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1,000 People Attend Funeral of Murdered Yeshiva Student

Murdered yeshiva student Chaim Weiss was buried Sunday in Floral Park, New Jersey, just two weeks short of his 16th birthday. The 11th-grade student at Torah High School of Long Beach, Long Island, was brutally stabbed to death sometime Saturday morning while he slept in his third-floor dormitory room.

He appeared to have been killed "with a heavy type of knife," according to police. There was a deep gash in his forehead, said faculty member Rabbi Chaim Zelikovitz. None of the other students heard any sounds, they told police who questioned them. Nothing was disturbed in Weiss’s room, according to police, school administrator Rabbi Shlomo Lesin, and Zelikovitz, and there were no signs of forced entry.

Weiss was last seen alive at 1 a.m. Saturday by a fellow student with whom he had been studying. The murdered yeshiva student was found in his bed at 7:30 a.m. by a dormitory supervisor who went looking for him when he failed to show for morning services.

People in the community and faculty members were hesitant to describe the murder as an anti-Semitic act. Both Lesin and Zelikovitz said there had been no serious anti-Semitic activity in the neighborhood, a New York suburb heavily populated by religious Jews.

Lesin said there had been some graffiti on another dormitory some years ago, but juvenile-type slogans. "We don’t have any problems with our neighbors or any anti-Semitism," Lesin told the Jewish Telegraphic Agency. He said there had been no fights within the dormitory.

INCIDENT DESCRIBED AS ‘BIZARRE’

Zelikovitz described the incident as "bizarre," an anomaly in a normally peaceful neighborhood where people are accustomed to leaving open the doors of both their houses and their cars. He said people are grappling with how to explain the unusual incident.

Zelikovitz told JTA that the school will be closed until Tuesday morning, and that they hadn’t decided yet what to do with or for the students. He said that each faculty member spoke to the students and that psychologists were brought in after Shabbat to speak to the students and parents, trying to decide whether it’s better to stay or leave. Saturday night they left it up to the parents. Zelikovitz said that between one-half and two-thirds of the student body left for home or friends’ houses. Many students do not live in the area.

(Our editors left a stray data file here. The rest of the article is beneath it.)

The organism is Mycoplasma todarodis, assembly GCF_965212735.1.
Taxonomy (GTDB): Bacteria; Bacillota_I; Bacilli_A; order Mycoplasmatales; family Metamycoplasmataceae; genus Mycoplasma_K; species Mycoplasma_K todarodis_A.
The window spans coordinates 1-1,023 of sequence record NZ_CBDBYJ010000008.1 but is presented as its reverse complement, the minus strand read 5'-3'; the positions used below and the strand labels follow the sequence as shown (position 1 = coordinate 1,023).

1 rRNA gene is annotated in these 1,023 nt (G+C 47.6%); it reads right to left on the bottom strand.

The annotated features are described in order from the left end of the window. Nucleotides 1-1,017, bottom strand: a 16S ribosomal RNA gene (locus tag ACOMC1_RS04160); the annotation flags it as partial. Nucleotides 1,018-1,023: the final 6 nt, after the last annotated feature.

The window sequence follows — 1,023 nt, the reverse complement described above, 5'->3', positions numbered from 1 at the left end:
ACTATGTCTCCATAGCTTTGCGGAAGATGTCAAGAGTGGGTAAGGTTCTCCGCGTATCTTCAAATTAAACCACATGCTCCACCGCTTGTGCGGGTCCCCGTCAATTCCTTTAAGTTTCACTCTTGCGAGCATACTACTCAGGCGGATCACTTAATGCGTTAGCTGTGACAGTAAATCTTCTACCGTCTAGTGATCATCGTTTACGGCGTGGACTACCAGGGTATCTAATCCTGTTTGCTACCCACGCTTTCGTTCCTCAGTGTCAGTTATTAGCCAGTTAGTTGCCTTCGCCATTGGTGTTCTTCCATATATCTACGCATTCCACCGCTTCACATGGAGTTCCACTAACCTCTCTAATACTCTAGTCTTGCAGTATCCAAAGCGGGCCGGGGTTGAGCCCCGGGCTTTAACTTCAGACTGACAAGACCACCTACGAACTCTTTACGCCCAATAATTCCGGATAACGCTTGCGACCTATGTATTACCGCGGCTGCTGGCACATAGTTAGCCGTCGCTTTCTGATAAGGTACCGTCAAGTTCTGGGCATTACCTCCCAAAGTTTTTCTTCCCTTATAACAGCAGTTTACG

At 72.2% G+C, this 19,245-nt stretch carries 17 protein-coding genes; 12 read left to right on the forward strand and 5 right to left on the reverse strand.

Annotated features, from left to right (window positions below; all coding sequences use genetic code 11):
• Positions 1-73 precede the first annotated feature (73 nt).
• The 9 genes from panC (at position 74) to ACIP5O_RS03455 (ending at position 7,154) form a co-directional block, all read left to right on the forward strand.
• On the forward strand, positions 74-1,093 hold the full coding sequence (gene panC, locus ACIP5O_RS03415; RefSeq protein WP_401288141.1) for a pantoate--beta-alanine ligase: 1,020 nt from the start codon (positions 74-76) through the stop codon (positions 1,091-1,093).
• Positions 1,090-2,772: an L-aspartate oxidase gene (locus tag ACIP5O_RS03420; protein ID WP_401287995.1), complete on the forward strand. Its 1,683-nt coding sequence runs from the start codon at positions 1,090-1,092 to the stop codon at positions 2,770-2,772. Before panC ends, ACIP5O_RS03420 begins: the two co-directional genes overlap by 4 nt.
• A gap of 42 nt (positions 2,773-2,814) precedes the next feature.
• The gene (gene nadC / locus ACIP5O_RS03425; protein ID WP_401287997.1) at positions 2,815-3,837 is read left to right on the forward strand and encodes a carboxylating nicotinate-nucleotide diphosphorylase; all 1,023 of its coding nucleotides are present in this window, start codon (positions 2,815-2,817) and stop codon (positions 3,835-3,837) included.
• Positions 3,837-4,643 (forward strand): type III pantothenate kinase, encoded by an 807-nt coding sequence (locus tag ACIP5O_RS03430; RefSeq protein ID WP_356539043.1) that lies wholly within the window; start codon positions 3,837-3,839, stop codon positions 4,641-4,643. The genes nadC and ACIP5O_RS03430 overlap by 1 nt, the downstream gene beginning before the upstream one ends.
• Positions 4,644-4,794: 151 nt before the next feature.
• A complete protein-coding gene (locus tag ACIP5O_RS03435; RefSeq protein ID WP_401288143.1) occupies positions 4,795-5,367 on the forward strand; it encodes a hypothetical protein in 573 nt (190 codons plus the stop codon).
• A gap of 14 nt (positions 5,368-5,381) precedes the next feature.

Weiss was a Staten Island resident, the son of Pessy and Anton Weiss, and older brother to Menachem, 11, and Rachel, 7. His grandparents, all of whom are living, were refugees from Hitler’s Europe, and his father was born in a displaced persons camp after World War II.

The victim’s family was notified by police on Staten Island towards the end of Shabbat, and school personnel visited with the Weiss family immediately after Shabbat ended, Lesin said. The yeshiva high school, known as Mesivta Torah to students and faculty, is a branch of Beth Medrash Govoha in Lakewood, New Jersey, an affiliate of Agudath Israel of America.

‘HE HAD AN ACTIVE, CREATIVE MIND’

Zelikovitz, who was Weiss’s teacher last year, described the boy as "a very bright youngster, very quick. When he was my student, he was able to field any problem without thinking, able to shoot back answers. He had an active, creative mind."

Zelikovitz said Weiss was "very well-liked, mild-mannered, wouldn’t hurt a fly, always with a smile on his face and a twinkle in his eye." The rabbi said Weiss was interested in sports, played basketball, was "a very well-rounded, talented youngster."

Zelikovitz said that perhaps over 1,000 people crowded into the Shomrei Hadas Funeral Chapel in Boro Park, Brooklyn, for Weiss’s funeral service Sunday. He described the scene of neither sitting nor standing room.

"Every inch of space was occupied. In fact, there was no room for the coffin to be brought in. They had to make room. What really overwhelmed me was the number of cars and busloads of students that went to the cemetery. I myself saw representatives from every major yeshiva in the New York area and even some from outside," said Zelikovitz. "It was a tragedy that every yeshiva felt part of."

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